Andersen: A Fairytale Life Details the Rise of Famous Writer
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Whenever you assume a fake identity, you risk losing the "real" one underneath. This is just one of the mind-bending problems haunting the title character of Miranda, the new play by James Still, three-time nominee for the Pulitzer Prize for Drama. In Miranda, a CIA operative who goes by many names is in the midst of what might be deemed an occupational hazard: an existential crisis. Who is she? What's kept her working in the Middle East all these years? And how, exactly, did she find herself directing a production of Othello in Yemen? The answers are as arresting and profound as the questions themselves in the third play of Still's trilogy exploring the effects of 9/11 on one family. Michael Robins directs this piece commissioned by the Illusion Theater. Learn More
Andersen: A Fairy Tale Life is the true story of Hans Christian Andersen’s rise from abject poverty in an obscure village on the tiny island of Funen in Denmark, to become the most famous person in all of Europe during his lifetime.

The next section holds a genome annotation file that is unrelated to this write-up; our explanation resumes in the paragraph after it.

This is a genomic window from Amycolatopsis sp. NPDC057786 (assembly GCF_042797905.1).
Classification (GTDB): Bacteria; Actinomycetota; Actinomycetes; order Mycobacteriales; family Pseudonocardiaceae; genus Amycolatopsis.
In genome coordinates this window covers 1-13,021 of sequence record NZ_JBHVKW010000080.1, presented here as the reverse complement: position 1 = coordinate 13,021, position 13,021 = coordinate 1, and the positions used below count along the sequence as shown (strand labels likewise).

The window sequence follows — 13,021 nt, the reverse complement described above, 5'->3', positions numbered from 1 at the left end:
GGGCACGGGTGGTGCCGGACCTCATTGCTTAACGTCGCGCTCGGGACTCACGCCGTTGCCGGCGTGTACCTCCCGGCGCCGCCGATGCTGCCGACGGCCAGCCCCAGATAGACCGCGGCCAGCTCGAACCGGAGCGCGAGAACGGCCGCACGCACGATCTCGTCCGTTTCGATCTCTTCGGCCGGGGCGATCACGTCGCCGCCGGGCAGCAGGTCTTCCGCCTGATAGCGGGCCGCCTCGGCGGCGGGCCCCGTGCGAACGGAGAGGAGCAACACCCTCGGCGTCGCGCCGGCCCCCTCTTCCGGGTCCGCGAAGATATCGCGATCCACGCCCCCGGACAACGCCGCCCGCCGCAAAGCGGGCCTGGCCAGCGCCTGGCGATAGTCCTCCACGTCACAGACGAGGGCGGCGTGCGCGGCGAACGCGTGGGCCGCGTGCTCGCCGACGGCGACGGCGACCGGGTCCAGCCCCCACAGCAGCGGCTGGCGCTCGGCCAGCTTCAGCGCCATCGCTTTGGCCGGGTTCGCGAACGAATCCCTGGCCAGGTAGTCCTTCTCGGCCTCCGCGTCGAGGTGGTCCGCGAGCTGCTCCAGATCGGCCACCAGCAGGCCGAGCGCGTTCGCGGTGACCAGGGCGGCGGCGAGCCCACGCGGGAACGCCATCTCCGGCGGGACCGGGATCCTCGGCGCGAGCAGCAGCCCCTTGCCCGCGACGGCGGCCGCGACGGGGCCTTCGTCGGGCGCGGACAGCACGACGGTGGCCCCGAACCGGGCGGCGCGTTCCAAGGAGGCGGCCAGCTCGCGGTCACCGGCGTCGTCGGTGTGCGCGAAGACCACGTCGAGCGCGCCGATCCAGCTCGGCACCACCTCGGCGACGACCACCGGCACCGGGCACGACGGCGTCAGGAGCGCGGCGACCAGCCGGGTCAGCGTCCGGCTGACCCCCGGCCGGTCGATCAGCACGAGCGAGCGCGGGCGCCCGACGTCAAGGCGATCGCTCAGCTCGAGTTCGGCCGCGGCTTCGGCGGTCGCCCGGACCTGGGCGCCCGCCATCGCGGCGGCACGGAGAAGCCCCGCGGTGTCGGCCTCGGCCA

As a child, Andersen’s grandmother told him tales of his noble ancestry, his peasant mother told him stories from the rich folk lore of ancient Denmark, and his educated father nurtured his love of literature and theater. With no formal training, Andersen sang and danced for any audience, and was determined to be famous in the Arts. After his father’s death, he pursued the upper class intelligentsia of his island to nurture and promote him, and with their encouragement at the age 14, set sail for the throbbing city of Copenhagen, with its narrow, winding streets and rich cultural life.
With grit and determination, and an uncanny knack for self-promotion, Andersen overcame enormous obstacles, and finally took flight as a writer. He took his place with the foremost literary greats of his day, mingling with the titans of the romantic period and proving to the world the “Little Nightingale of Funen” was deserving of the fame and fortune he received.